3.)    Poor influence.  At this point in your career, you are very impressionable.  Even if you bring lots of life and work experience to this enterprise, you are still getting a sense of your own therapeutic style.  Your supervisory experience will shape and direct you, setting a powerful foundation for what’s still to come.  Yes, you are certainly more than a blank slate and you have your own opinions and style of working.  But wouldn’t you rather work with someone whose style or goals complement your own, so you can draw from them and model after what they do?  Wouldn’t you rather work with someone who’s excited about this process of discovery for you?  You need and deserve strong support for your goals and vision at this point in your career.

4.)    Ugly finances.  Years of graduate study plus student loans makes a potential supervisor’s fee a good starting point for the decision-making process.  But, I’ve heard of interns paying way more than market rate to work with a supervisor because they weren’t familiar with the going rate for supervision.  If they were happy with their supervisor and could comfortably afford the fee, I suppose that would have been just fine.  But the match was poor and the high fee was just salt in the wound.  And, ugly finances aren’t just about paying through the nose for supervision you aren’t excited about—there can also be negative consequences to working with a supervisor who charges a very modest fee, too.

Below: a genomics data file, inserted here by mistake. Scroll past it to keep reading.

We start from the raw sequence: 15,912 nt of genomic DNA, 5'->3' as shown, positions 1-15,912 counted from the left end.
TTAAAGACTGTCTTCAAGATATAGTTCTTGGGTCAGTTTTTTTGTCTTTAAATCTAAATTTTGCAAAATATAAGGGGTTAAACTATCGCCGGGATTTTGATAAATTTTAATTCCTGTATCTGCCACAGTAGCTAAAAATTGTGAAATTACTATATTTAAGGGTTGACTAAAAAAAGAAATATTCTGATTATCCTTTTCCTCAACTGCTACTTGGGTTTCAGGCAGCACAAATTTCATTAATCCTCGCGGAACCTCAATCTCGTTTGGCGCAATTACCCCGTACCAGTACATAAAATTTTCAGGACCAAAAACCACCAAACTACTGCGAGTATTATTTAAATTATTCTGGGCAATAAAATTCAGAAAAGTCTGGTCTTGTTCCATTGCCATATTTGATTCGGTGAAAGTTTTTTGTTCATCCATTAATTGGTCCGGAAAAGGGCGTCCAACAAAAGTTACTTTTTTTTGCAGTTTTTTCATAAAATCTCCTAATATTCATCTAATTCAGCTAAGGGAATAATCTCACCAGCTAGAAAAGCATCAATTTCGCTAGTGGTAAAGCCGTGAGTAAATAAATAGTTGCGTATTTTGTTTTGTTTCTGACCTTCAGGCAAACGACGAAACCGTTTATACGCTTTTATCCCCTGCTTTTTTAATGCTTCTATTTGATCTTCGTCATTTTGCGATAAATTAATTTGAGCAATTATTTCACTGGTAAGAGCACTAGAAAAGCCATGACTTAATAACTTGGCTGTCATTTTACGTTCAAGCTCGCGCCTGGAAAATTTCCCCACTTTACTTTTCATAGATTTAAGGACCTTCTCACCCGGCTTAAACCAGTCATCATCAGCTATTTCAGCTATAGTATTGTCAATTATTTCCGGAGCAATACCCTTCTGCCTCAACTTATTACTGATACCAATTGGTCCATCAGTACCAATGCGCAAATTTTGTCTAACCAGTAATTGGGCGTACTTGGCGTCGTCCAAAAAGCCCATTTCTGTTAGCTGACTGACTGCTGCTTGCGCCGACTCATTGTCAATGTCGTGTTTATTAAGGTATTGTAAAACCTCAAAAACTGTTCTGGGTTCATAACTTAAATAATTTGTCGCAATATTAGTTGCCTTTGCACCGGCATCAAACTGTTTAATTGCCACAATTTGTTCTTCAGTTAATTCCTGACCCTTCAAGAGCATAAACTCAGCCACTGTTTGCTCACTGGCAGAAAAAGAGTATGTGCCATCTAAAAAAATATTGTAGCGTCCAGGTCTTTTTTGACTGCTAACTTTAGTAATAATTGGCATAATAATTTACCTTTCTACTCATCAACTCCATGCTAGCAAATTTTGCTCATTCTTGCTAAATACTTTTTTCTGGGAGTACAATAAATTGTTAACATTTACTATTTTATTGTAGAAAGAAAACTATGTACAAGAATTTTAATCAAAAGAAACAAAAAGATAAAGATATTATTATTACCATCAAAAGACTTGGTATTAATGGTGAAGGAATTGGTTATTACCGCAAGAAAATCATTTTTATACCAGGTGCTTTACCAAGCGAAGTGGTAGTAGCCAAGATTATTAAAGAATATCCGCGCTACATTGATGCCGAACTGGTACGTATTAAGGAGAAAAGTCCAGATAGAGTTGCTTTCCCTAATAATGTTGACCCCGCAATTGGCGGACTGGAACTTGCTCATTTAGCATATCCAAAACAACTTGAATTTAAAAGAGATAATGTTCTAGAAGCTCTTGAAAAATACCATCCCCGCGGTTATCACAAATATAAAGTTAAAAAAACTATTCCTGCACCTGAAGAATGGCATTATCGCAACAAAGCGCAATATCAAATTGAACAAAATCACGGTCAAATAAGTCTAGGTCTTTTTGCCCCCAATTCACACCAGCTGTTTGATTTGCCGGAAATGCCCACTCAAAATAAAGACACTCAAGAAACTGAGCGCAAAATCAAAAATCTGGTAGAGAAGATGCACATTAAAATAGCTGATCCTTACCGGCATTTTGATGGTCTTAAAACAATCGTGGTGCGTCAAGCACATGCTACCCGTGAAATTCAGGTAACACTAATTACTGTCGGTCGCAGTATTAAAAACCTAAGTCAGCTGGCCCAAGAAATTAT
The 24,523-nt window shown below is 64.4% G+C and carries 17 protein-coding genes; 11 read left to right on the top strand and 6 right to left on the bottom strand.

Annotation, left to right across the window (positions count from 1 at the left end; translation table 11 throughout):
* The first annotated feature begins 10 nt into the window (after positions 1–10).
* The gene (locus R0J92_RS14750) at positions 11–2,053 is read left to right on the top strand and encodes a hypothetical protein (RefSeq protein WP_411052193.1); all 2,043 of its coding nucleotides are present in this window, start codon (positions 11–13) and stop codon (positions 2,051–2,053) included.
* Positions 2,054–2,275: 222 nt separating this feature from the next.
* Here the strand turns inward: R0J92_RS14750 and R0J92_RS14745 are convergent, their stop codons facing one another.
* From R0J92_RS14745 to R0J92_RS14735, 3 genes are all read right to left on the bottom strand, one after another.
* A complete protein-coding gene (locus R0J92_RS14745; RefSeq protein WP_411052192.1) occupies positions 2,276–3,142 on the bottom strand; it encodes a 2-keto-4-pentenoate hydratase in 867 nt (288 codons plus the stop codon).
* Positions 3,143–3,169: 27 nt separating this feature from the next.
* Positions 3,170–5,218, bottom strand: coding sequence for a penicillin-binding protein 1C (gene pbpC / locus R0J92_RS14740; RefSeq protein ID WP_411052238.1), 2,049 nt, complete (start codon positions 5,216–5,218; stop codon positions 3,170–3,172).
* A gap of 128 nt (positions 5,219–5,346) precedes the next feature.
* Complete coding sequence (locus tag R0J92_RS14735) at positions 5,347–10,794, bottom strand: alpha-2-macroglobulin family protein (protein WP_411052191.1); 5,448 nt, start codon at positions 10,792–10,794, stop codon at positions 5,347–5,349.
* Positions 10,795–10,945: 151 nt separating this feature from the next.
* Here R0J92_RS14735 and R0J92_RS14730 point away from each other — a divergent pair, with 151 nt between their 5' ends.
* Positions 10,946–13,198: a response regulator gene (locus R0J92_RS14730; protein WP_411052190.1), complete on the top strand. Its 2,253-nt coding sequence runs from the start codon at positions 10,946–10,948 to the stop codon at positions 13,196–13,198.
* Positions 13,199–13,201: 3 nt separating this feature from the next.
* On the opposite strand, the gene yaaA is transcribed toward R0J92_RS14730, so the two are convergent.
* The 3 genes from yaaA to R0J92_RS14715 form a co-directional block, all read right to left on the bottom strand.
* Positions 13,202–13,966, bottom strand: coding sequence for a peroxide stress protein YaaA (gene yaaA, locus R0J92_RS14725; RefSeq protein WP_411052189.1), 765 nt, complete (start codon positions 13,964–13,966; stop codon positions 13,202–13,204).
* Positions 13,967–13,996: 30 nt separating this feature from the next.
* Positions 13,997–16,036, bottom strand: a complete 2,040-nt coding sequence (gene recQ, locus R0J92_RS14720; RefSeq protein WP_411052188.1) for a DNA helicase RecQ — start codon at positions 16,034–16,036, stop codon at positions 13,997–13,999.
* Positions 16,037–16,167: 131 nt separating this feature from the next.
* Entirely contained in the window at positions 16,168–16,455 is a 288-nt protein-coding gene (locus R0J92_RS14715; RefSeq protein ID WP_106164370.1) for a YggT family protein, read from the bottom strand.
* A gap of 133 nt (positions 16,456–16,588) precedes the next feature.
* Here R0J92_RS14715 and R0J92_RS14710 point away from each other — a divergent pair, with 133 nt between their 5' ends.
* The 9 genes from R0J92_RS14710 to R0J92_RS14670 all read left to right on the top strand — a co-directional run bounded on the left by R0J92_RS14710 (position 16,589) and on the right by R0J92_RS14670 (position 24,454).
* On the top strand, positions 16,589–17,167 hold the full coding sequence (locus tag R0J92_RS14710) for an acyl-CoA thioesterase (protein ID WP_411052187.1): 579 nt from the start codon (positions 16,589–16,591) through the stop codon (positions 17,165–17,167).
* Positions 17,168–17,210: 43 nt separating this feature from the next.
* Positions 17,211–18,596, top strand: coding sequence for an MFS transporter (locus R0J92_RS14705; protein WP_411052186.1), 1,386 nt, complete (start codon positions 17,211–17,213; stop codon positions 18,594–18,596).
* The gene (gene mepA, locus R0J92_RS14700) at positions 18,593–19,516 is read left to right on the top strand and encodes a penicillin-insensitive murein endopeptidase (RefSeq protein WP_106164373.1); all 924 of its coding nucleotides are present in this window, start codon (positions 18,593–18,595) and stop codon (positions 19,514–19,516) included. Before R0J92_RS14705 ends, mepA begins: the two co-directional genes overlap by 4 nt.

5.)    Bad habits.  You want a supervisor who sets a good example.  I have heard it said more than once that we pick up our best and worst habits from our supervisors.  After all, if we look up to and respect our supervisors, it’s natural to model ourselves after their example.  So try to pick someone who has good self-care habits, has healthy boundaries about money, fees, and knows deeply the worth of their work.  Internalizing those messages during your internship will help lay a healthy foundation for a lifelong practice of counseling.

6.)    Cancelled hours and other horror stories.  No matter how great your supervisor may be clinically, if they aren’t staying on top of their paperwork and license renewal, you could lose credit for all the hours you earned while their license was lapsed.  The rules on this vary by state, but I know of folks in Texas who lost credit for their hours because their supervisor let their license lapse.  Good news:  in Texas, you can check the status of your supervisor’s license online.

Don’t be afraid

For all my going on about how important good supervision is, I hope you realize that in many cases, the supervision you will receive will be just fine.  I wrote this because I want you to have more than just a “fine” experience.   During the match process, we can feel rushed or panicked about maybe not even finding a supervisor, and sometimes we settle with the first one we discover.  I hope you’ve discovered why that’s not such a great idea.

I hope that you realize that you’re worth more than just a fine match.  So, go ahead.  Take some time and really think it through.  You owe it to yourself to match with a supervisor you’re really excited about.

Have I overstated the importance of the match?  Have you heard horror stories or success stories about really good or poor matches with supervisors?  Maybe you have a question about the match process.  Sound off in the comments and let me know what you think.